African Journal of Biotechnology Vol. 10 (13), pp. 2455-2468, 28 March, 2011ISSN 1684-5315 © 2011 Academic Journals
Assessment of procurement systems for unutilized logging residues for Brutian pine forest of Turkey
Süleyman Demirel University, Faculty of Forestry, 32260, Isparta, Turkey.e-mail: firstname.lastname@example.org.
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This study examined the possibilities and feasibility of increasing the procurement of logging residues intended for bioenergy from forests in Turkey. The state of the art of potential procurement technology of logging residues was investigated to examine the purposes of configuring a supply system to harvest residues. The costs of wood chip production generated from logging residues were calculated applying economic simulation and estimation method with actual data. Three system scenarios were modeled for the procurement of logging residues left in the forest after clear-cutting operation with cut-to-length harvesting method. The first and second systems were the roadside chipping with small and middle sized chipper and the third was the terminal chipping. The results showed that coarse logging residues can be available as firewood in traditional utilization manner, but a thin material is left in the forest because of high collection and extraction costs. However, it was found that the increasing demand for forest biomass as a bioenergy resource encouraged the use of logging residues. The lack of feasibility research and uncertainty on the supply system cost caused the refraining of state owned and private entrepreneurs. The feasibility study suggests that, roadside chipping with mid-sized chipper named as system-2 can be preferable for the initial supply chain configuration in Turkey. The procurement cost of forest chips varied from 47.99 to 76.80 $/t for the sample area. The utilization of logging residues could support energy resource, fuel reduction in forest floor, employment and site preparation.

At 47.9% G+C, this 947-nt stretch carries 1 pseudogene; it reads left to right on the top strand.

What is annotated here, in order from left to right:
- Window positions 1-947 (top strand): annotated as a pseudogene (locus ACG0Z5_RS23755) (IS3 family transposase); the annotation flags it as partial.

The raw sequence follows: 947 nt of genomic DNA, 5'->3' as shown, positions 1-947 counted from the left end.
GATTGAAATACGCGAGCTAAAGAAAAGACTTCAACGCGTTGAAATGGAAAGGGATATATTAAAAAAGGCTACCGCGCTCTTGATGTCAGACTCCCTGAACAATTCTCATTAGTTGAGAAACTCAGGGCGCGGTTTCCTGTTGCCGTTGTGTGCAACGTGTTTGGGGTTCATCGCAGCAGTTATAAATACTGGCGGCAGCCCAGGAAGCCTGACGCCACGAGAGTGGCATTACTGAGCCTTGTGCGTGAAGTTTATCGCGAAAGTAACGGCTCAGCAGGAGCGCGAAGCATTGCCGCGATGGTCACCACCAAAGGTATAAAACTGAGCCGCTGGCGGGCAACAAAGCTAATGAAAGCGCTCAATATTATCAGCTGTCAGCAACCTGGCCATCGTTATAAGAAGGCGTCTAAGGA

Key words: logging residue, forest biomass, chipping, supply cost, biomass procurement, Turkish Forestry